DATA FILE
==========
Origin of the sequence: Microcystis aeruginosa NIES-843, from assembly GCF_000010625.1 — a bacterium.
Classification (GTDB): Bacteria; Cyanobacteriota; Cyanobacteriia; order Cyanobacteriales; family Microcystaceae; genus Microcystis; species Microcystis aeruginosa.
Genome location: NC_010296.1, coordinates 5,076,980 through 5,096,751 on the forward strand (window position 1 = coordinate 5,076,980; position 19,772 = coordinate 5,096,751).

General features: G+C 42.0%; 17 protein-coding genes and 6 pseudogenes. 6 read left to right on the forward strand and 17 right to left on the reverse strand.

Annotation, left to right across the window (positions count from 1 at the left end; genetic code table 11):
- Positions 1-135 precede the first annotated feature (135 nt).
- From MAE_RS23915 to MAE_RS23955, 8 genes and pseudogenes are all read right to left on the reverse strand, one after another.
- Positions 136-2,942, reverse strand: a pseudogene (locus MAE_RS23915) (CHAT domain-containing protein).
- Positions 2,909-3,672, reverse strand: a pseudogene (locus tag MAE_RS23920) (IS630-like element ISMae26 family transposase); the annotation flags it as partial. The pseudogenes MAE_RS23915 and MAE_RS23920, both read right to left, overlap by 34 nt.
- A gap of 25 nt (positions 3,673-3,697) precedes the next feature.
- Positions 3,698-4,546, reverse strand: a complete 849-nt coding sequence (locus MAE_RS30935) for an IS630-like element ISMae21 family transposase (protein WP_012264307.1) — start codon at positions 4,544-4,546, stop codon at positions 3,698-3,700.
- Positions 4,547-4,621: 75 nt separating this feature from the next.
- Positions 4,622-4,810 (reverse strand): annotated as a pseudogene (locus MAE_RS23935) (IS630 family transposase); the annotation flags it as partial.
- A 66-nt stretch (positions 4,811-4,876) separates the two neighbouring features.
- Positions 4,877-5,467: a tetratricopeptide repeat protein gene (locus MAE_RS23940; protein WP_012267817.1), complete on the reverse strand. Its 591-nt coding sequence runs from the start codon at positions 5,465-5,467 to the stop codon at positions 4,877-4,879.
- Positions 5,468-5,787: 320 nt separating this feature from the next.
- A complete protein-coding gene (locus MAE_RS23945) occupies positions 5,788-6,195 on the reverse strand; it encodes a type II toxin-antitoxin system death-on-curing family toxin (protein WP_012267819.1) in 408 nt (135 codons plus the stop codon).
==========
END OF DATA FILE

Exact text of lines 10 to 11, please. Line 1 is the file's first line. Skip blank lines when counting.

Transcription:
- A gap of 25 nt (positions 3,673-3,697) precedes the next feature.
- Positions 3,698-4,546, reverse strand: a complete 849-nt coding sequence (locus MAE_RS30935) for an IS630-like element ISMae21 family transposase (protein WP_012264307.1) — start codon at positions 4,544-4,546, stop codon at positions 3,698-3,700.